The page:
During the 2013-2014 school year, Butler celebrated the creation of the Desmond Tutu Center, the 50th anniversaries of Clowes Hall and the Irwin Library, and more than $17 million in gifts to refurbish Hinkle Fieldhouse. Three students and one faculty member received prestigious Fulbright awards to study overseas. We said goodbye to two distinguished professors, George Geib and Robert Grechesky, who taught at Butler for 49 and 41 years, respectively. And we mourned longtime loyal mascot Blue II.
Here’s a look back.
-Butler welcomed 1,025 freshmen on move-in day Saturday, August 24. Butler’s class of 2017 continued the University’s track record of attracting high-quality, academically prepared students. The class included 16 Lilly Scholars and five National Merit/National Achievement Scholars. Students came from 32 states and 22 countries. Forty-three percent were from Indiana, and 57 percent were from out of state, the highest percentage of out-of-state students in Butler history.
-President James M. Danko introduced the Butler 2020 Vision, a bold and strategic course for the future of Butler designed to distinguish Butler as a school of choice for exceptional students and guide the institution to increased national prominence by the year 2020. The Vision document states: Butler University will be an innovative leader in the creation and delivery of transformative student-centered learning experiences that prepare graduates to make a meaningful impact in the world.
-Mark Minner ’12 was selected as the radio play-by-play announcer for Butler men’s basketball.
-Butler University awarded $100,000 in Innovation Fund grants to faculty members and a student to support their ideas for creative, collaborative academic programs. A student-produced jazz CD, a video series on making financial decisions, and new Butler curricula focused on professional writing and critical listening were some of the projects to receive grants that ranged from $6,000 to $25,000.
-Some 557 students fanned out across Indianapolis to do volunteer work as part of Bulldogs Into the Streets. It was the biggest turnout in the program’s 19-year history.
-Butler University and Christian Theological Seminary announced that they joined together to create The Desmond Tutu Center. The Center will focus on leadership development in social justice and reconciliation, international relationships, and interreligious and community bridge-building. The news was announced just prior to Archbishop Emeritus Tutu taking the stage at Clowes Memorial Hall to a full house of more than 2,100. South African cleric and anti-apartheid activist Allan Aubrey Boesak, a longtime friend of Archbishop Emeritus Tutu’s, was appointed as the Center’s first director. Boesak serves as the Desmond Tutu Chair for Peace, Global Justice, and Reconciliation Studies at Butler and CTS.
-Butler was granted reaccreditation by the Higher Learning Commission of the North Central Association. Commission reviewers affirmed that Butler provides a high-quality education through faculty who are committed teachers focused on student-centered learning and through staff who provide support services that enable students to succeed.
-Butler astronomy faculty and students, who already have remote access to telescopes in Chile and Arizona, found out they would be able to view the stars from a telescope off the Canary Islands beginning in 2015. The Southeastern Association for Research in Astronomy, of which Butler is a member, will add the telescope located near the coast of Morocco once it is fitted for remote access.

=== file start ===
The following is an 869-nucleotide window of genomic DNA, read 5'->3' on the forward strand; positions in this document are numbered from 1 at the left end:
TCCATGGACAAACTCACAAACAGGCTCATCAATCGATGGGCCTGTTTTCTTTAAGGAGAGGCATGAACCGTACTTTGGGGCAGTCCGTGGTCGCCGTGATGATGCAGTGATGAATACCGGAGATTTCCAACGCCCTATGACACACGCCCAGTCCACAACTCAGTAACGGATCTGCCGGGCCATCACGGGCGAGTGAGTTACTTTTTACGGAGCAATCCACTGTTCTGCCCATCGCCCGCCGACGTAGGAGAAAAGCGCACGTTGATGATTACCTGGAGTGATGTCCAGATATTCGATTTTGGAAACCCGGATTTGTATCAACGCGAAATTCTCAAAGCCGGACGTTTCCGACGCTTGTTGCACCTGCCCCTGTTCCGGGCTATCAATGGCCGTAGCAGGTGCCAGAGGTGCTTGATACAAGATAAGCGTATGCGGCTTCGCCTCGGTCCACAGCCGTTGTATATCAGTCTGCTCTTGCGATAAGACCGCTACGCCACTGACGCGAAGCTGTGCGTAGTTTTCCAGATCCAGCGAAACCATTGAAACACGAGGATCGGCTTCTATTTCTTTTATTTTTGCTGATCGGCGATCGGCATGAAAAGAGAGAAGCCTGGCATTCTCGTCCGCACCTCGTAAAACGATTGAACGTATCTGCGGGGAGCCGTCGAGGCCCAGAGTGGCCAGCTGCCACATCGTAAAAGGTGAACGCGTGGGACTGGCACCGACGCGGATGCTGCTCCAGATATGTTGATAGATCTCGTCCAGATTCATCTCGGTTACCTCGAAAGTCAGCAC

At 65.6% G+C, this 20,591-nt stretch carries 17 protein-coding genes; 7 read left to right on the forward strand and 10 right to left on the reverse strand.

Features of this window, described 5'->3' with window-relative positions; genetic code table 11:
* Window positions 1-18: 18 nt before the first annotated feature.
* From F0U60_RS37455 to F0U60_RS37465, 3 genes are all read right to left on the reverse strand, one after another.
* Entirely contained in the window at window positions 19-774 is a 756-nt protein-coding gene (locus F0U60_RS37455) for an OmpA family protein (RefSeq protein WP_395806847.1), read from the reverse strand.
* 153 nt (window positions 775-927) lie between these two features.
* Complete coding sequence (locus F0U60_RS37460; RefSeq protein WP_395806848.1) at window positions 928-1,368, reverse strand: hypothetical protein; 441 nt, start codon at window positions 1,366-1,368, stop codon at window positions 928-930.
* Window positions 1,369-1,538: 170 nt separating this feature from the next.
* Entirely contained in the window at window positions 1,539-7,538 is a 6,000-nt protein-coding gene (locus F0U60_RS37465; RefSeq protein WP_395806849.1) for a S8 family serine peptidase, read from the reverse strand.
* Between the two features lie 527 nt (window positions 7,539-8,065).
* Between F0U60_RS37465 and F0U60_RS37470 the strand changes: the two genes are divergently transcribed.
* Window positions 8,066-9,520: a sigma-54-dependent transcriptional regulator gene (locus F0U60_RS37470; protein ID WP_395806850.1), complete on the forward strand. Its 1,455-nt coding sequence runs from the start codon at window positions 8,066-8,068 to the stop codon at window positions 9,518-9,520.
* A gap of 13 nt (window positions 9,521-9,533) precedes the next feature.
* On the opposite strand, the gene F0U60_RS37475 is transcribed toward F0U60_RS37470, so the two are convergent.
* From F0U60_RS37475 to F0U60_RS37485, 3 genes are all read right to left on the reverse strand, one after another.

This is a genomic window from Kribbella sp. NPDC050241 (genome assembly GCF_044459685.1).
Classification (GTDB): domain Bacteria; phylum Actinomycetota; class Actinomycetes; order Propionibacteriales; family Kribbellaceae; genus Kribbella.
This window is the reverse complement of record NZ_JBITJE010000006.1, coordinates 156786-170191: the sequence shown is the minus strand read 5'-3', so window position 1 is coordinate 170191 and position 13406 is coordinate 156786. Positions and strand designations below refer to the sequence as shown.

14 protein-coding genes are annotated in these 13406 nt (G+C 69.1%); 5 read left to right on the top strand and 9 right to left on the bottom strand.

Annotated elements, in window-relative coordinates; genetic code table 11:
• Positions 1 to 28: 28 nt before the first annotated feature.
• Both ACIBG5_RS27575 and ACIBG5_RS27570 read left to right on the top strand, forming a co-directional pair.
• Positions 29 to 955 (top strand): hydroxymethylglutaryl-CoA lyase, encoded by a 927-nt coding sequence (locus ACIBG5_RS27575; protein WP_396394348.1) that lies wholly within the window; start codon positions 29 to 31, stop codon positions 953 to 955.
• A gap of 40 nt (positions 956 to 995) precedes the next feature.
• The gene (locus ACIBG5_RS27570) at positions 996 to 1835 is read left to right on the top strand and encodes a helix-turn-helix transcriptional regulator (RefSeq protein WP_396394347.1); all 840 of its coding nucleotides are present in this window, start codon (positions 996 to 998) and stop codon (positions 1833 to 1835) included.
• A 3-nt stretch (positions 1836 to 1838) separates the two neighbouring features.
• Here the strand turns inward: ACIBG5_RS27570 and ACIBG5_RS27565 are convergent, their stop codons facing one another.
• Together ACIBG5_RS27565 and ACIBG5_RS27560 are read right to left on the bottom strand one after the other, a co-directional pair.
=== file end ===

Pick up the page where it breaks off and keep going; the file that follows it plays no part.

-The Irwin Library celebrated its 50th birthday with cake, a 1963 fashion show, and a photo exhibit.
-For the fourth consecutive year, Butler University was ranked the No. 1 “Up and Coming” school in the Midwest in U.S. News & World Report’s America’s Best Colleges. This ranking recognizes Butler’s efforts to make “the most promising and innovative changes in the areas of academics, faculty, student life, campus, or facilities.” Butler also ranked No. 2 overall among Midwest Regional Universities, marking its fifth year in this position and 25th year in the top 10 for this category.
-Professor Emeritus Jackson Wiley, the beloved longtime conductor of the Butler Symphony Orchestra, died September 3. He was 92. Wiley, who taught at Butler and conducted the Butler Symphony Orchestra from 1969 to 1991, had an enormous impact on music both at Butler and in Indianapolis. He founded and directed the Greater Indianapolis Youth Symphony, was Conductor and Music Director of the Indiana Opera Theater and Indianapolis Opera Company, was Music Director for Indianapolis Ballet Theatre, served as Director of the Philharmonic Orchestra of Indianapolis and the Athenaeum Orchestra, and was Guest Conductor for the Symphonic Praise Choir.
-The Center for Urban Ecology at Butler University was awarded a four-year, $2.9 million National Science Foundation grant to create sites along six Indianapolis waterways where arts and science will be used to educate the public about Indianapolis’s water system.
-The College of Business (COB) secured the 47th position in the 2013 Bloomberg BusinessWeek ranking of 124 U.S. undergraduate business programs. Since its debut on the list three years ago, the College has climbed 16 spots (63rd in 2010, 58th in 2011, and 48th in 2012). The COB remains the only Indianapolis business school on the list.
-Butler University’s part-time MBA program ranked 69th in U.S. News and World Report’s Best Graduate Schools, 2013 Edition. This is the second consecutive year Butler has been on the list. Last year the school placed 105th.
-Butler University received two grants from the Indianapolis Foundation, a Central Indiana Community Foundation affiliate—$100,000 to support The Campaign for Hinkle Fieldhouse and $20,000 for the Butler Community Arts School. The money for the fieldhouse will be used to preserve and maintain the building’s historic structure inside and out, and make improvements that will benefit Butler student-athletes and spectators. The Butler Community Arts Schools provides free and low-cost music lessons and arts instruction to hundreds of Indianapolis schoolchildren each year. The majority of its grant funds will go to need-based scholarships for underserved youths.